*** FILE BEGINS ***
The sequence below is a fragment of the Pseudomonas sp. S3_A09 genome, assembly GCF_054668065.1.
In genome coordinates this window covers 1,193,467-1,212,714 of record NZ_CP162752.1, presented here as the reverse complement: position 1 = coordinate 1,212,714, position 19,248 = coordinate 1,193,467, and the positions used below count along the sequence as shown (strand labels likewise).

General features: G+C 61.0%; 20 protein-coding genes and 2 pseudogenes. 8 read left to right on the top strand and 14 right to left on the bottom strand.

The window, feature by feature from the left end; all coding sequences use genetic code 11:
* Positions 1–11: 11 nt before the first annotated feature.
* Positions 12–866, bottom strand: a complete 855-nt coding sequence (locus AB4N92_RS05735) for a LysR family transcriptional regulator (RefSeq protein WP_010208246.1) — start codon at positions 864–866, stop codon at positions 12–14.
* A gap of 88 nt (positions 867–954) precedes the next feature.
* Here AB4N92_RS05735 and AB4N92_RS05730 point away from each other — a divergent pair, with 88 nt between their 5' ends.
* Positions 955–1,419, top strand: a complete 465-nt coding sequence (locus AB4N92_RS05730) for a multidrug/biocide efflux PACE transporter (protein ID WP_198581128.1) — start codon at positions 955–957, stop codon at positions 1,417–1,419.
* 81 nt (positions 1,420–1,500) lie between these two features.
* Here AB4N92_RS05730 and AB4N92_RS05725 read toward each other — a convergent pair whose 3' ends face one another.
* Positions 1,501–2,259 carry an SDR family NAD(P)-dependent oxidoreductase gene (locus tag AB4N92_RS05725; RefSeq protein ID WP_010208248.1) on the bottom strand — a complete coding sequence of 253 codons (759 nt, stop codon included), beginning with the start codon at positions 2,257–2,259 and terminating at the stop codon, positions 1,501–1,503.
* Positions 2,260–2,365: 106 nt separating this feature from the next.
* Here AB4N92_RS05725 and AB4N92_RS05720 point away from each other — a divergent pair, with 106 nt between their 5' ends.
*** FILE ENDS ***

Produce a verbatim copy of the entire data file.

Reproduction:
The sequence below is a fragment of the Pseudomonas sp. S3_A09 genome, assembly GCF_054668065.1.
In genome coordinates this window covers 1,193,467-1,212,714 of record NZ_CP162752.1, presented here as the reverse complement: position 1 = coordinate 1,212,714, position 19,248 = coordinate 1,193,467, and the positions used below count along the sequence as shown (strand labels likewise).

General features: G+C 61.0%; 20 protein-coding genes and 2 pseudogenes. 8 read left to right on the top strand and 14 right to left on the bottom strand.

The window, feature by feature from the left end; all coding sequences use genetic code 11:
* Positions 1–11: 11 nt before the first annotated feature.
* Positions 12–866, bottom strand: a complete 855-nt coding sequence (locus AB4N92_RS05735) for a LysR family transcriptional regulator (RefSeq protein WP_010208246.1) — start codon at positions 864–866, stop codon at positions 12–14.
* A gap of 88 nt (positions 867–954) precedes the next feature.
* Here AB4N92_RS05735 and AB4N92_RS05730 point away from each other — a divergent pair, with 88 nt between their 5' ends.
* Positions 955–1,419, top strand: a complete 465-nt coding sequence (locus AB4N92_RS05730) for a multidrug/biocide efflux PACE transporter (protein ID WP_198581128.1) — start codon at positions 955–957, stop codon at positions 1,417–1,419.
* 81 nt (positions 1,420–1,500) lie between these two features.
* Here AB4N92_RS05730 and AB4N92_RS05725 read toward each other — a convergent pair whose 3' ends face one another.
* Positions 1,501–2,259 carry an SDR family NAD(P)-dependent oxidoreductase gene (locus tag AB4N92_RS05725; RefSeq protein ID WP_010208248.1) on the bottom strand — a complete coding sequence of 253 codons (759 nt, stop codon included), beginning with the start codon at positions 2,257–2,259 and terminating at the stop codon, positions 1,501–1,503.
* Positions 2,260–2,365: 106 nt separating this feature from the next.
* Here AB4N92_RS05725 and AB4N92_RS05720 point away from each other — a divergent pair, with 106 nt between their 5' ends.